I was at a humanist wedding recently, my second this year. The readings the couple chose were short excerpts from J.R.R. Tolkien. It was a little disconcerting, but actually made total sense. To choose as a “sacred text” something that you quote all day long (they were obsessive Lord of the Rings fans). Something that you return to in times of turmoil.
Now, extensively customised weddings are par for the course these days, as is the observation, which could be made about almost anything, that LotR fandom resembles a secular religion. What this (completely lovely) ceremony really made me think of, is how I could do similar things in my own life.
If you’ve read my posts about hip hop, you’ll surmise it means a lot to me. Particularly since last summer when I spent a few months mostly on self-reflection, I’ve accepted that my personal conception of hip hop will be a sustaining force for the rest of my life. Basically, I think of hip hop as a martial arts move, a judo flip executed on society and the music industry, that smuggles deep wisdom inside the given structures of capitalism, masculinity and race. The catchy “gems” that stick with you, although camouflaged as egotistical boasts, are fully intended as self-help and spiritual sustenance for anyone who’s ready to receive them. This is true.
And it goes beyond hip hop. Somehow, quitting music performance helped make it clearer to me, that jazz and gospel are spiritual resources in my life. Monk, Nina, the Staple Singers, Paul Desmond, Charles Brown, etc. are presences I can always come back to.
My point? By all means necessary, should we roll our own spirituality! Now, I’m not thinking of organising any weddings anytime soon. However: I know it’s late for a Christmas post, but isn’t that a ritual that could totally be expanded to include something personally meaningful? My first thought was, put some jazz photos on that tree. That’d be cool. Then I remembered that, as usual when I think I have great ideas, others are doing it already.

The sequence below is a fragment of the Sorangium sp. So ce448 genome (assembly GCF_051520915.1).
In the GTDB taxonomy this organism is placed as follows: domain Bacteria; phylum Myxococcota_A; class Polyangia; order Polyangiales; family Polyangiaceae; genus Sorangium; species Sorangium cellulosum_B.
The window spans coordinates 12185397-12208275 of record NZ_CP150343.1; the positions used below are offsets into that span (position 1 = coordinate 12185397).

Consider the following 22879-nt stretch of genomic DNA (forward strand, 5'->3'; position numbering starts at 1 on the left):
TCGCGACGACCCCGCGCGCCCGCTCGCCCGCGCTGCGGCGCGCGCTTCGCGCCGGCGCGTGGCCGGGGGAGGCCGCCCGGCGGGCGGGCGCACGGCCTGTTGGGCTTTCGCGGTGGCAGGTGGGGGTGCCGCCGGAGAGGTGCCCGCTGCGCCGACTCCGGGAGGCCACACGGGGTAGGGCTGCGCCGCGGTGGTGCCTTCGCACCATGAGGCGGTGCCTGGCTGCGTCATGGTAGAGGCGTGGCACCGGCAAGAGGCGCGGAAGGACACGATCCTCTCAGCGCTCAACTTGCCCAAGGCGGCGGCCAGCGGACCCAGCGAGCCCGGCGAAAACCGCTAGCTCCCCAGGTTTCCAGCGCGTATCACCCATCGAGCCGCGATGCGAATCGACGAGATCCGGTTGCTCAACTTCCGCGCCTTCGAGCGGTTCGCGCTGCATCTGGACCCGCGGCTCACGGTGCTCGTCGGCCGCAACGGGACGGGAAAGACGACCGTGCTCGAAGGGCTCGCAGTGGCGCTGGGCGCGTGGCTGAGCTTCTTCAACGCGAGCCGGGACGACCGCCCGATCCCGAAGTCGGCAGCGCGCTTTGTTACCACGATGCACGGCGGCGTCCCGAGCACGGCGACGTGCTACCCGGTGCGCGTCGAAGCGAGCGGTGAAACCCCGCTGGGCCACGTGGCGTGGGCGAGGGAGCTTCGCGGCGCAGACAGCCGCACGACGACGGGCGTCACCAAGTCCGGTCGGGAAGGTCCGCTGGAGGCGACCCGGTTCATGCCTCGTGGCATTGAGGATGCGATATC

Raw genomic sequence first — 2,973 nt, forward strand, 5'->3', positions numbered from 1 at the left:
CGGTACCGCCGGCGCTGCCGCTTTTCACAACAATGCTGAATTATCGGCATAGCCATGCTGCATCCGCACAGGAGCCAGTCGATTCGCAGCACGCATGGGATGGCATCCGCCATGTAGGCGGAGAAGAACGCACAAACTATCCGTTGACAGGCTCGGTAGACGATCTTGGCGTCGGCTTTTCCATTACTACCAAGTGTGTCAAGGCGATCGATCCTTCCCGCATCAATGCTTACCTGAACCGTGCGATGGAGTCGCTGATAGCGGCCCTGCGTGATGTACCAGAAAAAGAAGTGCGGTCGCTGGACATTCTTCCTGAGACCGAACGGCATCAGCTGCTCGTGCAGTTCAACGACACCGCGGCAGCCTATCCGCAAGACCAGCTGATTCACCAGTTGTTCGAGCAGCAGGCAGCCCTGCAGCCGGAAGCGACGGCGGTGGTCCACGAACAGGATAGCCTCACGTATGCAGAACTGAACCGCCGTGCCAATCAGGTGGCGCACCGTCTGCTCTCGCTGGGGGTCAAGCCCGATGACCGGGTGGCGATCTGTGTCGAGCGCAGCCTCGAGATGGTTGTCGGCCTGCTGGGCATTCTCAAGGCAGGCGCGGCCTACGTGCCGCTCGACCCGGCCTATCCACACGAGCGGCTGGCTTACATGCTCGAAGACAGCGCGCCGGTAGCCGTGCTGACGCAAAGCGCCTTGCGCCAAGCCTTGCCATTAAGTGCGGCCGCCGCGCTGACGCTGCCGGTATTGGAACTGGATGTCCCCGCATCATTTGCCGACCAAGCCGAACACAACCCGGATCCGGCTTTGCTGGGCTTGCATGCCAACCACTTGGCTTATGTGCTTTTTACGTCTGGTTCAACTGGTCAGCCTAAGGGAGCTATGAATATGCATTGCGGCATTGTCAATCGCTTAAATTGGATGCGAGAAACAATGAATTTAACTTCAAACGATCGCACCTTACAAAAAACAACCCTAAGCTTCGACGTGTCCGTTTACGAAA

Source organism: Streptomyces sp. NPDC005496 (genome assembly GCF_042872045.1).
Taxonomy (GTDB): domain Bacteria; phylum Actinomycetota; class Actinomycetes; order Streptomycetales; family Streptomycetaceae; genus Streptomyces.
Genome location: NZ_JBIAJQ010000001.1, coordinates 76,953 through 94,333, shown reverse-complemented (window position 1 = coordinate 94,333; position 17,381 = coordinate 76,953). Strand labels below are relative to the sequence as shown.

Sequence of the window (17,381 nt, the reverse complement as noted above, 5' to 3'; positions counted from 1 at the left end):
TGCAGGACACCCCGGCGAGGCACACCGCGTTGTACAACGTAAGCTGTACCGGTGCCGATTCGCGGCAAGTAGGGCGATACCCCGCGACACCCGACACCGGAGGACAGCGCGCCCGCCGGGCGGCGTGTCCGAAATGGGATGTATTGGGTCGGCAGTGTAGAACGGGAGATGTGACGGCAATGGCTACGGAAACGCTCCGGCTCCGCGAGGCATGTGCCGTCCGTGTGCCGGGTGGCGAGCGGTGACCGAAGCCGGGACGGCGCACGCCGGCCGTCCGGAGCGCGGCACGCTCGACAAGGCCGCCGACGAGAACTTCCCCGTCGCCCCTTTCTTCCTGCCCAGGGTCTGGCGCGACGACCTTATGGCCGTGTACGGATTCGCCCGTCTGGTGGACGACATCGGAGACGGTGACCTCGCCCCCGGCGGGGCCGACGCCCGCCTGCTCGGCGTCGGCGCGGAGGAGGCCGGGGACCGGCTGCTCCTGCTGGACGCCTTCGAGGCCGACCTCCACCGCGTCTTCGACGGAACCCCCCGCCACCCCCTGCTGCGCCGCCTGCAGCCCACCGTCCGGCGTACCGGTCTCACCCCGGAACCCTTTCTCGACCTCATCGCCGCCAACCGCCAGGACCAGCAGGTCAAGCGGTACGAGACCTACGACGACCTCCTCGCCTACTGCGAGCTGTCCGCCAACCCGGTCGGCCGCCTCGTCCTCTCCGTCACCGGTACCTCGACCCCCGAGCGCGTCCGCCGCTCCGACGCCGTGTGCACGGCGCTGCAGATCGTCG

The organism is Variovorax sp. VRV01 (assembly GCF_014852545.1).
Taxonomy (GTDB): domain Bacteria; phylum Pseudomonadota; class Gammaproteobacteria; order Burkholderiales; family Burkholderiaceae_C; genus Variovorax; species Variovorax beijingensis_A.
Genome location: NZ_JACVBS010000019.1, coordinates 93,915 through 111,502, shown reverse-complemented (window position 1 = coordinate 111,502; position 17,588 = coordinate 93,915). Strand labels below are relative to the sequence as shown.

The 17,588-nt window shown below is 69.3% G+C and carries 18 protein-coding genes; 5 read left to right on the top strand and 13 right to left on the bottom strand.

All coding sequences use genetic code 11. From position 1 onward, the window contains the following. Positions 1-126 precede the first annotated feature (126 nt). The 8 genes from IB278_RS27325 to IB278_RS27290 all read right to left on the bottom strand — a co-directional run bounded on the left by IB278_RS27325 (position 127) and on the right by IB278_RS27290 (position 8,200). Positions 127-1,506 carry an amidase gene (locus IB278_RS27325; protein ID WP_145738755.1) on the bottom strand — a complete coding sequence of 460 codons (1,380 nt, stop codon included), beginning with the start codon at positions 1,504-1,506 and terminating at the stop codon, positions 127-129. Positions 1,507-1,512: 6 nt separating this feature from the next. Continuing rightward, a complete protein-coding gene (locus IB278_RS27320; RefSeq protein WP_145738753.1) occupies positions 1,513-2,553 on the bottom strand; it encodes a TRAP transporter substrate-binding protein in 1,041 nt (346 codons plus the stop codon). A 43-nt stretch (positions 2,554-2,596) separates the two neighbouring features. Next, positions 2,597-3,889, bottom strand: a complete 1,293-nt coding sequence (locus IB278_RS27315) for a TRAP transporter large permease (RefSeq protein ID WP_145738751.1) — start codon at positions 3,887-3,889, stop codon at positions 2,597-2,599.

A good friend of mine has been making a determined effort for a few years now, to create the perfect Christmas jazz playlist. And it works! (I’m not expecting you to bookmark this 11 months in advance, BTW.) Chrimbo and jazz music combine just fine.
Back to that wedding for a second, the music for the ceremony was provided by Dublin duo, Moon and Son, and they played strictly jazz standards throughout, and it worked too.
My takeaway? Popular music has changed irreparably from the restructuring of the industry after MP3s and streaming. It will never again sound like its 20th century peak of effort and sophistication (I believe). Part of the reason I quit playing was this eclipse in cultural relevance. But – it cannot be denied that jazz, blues, gospel, hip hop and more have always had spiritual force, and people still feel it and maybe will become more and more conscious of it. So I bet that among my social class, the globally mobile, mostly white middle class, we’ll see more ritual use of black music, subtly, somehow, every year.